It comes in as a simple request: “we want custom colors for our charts in Glean”. It seems simple, but doing it well is more nuanced than you may expect.
Just Picking Colors
When you build charts in Glean, you’re not just building a single chart, you’re building a jumping off point for future exploration.
Picking individual color values is okay if you are building something one-off, but the issue is that it becomes cumbersome when exploring data. As the series change, it becomes very time consuming to keep the colors up the date, and often results in repeating the same colors twice (making the chart unreadable).
So Glean’s approach to colors needs to be more dynamic. If changing the series broke all the colors, that wouldn’t be a fluid experience as you explore, it’d be an interruptive one. We want to allow people to focus on their data, their questions, and their answers. We don’t want to have people bounce into formatting options in the middle of their exploration. Colors need to “just work”.
Instead of associating a color to each series, a chart has a color palette. This palette is a bundle of colors that fit your brand, theme, or particular use case.
Whenever the charts need colors, the visualization requests a distribution of distinct colors from the palette which maximize contrast. If the chart needs two colors from a three color palette we’ll pick the two most distinct colors. If the chart needs all three, we’ll grab all three.
But what if you need 4, or 5, or 100 colors? It could repeat the provided colors (and we have an option for that) but generally we want to have distinct colors so that all the series are uniquely identifiable.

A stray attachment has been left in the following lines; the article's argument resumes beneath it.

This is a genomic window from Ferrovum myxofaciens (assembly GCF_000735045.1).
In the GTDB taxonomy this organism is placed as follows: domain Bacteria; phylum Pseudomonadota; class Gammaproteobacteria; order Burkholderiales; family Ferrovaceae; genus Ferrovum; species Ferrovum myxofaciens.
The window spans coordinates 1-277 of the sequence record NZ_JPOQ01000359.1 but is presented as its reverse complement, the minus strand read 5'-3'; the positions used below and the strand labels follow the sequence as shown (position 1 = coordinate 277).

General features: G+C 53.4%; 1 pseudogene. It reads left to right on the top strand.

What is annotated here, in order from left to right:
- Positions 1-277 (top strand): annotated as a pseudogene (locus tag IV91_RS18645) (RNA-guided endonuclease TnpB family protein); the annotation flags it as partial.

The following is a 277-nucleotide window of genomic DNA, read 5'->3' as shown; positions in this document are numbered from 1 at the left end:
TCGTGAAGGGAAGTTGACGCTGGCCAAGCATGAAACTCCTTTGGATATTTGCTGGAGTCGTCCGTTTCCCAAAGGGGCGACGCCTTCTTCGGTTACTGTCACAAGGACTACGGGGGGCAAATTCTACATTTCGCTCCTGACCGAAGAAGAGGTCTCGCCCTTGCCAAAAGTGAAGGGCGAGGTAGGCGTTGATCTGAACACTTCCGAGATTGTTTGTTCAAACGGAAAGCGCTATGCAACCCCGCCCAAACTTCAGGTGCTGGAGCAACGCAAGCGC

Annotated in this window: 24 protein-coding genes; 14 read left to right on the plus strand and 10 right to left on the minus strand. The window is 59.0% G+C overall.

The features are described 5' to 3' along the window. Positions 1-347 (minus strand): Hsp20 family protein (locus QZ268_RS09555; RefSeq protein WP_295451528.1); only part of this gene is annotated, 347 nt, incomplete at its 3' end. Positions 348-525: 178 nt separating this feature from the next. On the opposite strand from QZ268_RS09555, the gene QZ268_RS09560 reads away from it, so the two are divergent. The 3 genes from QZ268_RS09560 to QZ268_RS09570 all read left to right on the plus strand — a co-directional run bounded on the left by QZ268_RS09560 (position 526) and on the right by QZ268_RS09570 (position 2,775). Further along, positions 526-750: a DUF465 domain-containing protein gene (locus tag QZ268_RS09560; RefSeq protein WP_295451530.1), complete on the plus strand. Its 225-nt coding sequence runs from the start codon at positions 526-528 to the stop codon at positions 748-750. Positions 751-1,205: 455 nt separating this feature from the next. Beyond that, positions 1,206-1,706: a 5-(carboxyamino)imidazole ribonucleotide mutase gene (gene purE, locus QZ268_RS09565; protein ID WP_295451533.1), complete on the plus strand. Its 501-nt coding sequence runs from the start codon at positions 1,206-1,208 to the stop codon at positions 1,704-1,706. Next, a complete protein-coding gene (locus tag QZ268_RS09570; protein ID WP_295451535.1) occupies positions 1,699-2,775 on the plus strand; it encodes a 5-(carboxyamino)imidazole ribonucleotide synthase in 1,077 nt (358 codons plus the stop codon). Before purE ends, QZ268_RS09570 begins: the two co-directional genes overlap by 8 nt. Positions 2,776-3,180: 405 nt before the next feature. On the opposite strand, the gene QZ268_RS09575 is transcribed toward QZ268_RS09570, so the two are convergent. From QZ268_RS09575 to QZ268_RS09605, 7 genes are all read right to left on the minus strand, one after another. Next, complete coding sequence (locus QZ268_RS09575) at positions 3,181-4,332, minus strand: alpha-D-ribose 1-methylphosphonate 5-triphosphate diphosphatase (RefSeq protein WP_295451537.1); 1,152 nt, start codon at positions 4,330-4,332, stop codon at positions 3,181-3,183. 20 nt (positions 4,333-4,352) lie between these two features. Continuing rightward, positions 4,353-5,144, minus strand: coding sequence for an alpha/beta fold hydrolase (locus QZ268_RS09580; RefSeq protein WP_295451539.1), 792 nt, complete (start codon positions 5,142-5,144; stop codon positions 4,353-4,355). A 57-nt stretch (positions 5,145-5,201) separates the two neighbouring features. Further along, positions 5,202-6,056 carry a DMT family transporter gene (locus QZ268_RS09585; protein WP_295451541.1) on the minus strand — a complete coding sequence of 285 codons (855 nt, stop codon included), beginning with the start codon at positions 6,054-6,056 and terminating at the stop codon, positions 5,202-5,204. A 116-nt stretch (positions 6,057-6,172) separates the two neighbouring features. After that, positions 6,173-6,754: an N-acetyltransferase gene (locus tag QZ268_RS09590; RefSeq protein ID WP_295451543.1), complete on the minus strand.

When the chart needs 4 colors from a 3 color palette, we need to generate new colors. To do so, we need to interpolate.
- Map the 3 colors in the palette into a shared color space
- Draw connections between the colors
- Sample colors along the connection
- Form a gradient from the samples
- Evenly divide the gradient to produce final colors
Voila! Four distinct colors (two of them brand new), which fit our theme and maximize contrast. If we needed five colors, we don’t even need to recalculate our gradient, we just need to divide it into five segments.
This process can have vastly different results depending on how you map the colors into a color space.
Using a different color space, we could produce a very different set of colors:
The results from using these 2D color spaces are okay, but if we want a better interpolation from yellow to teal, we need a more nuanced color space.
There are actually hundreds of ways to map colors into a space for interpolation. Many of them are 3D, and a few are 4D!
Dependent on the color spaces, we get slightly different results:
In the end, we decided to use the HCL color space, as we found it works well for a variety of palettes.
So that’s the ballgame. Simple requests sometimes need careful implementations to preserve Glean’s first class user experience.
Now… you didn’t think you’d leave empty handed did you? You read a whole blog post about colors!
Here’s a couple of great looking color palettes, on us, alongside their DataOps config (Glean lets you control your visualizations as code if you desire). You import these directly into your own Glean project.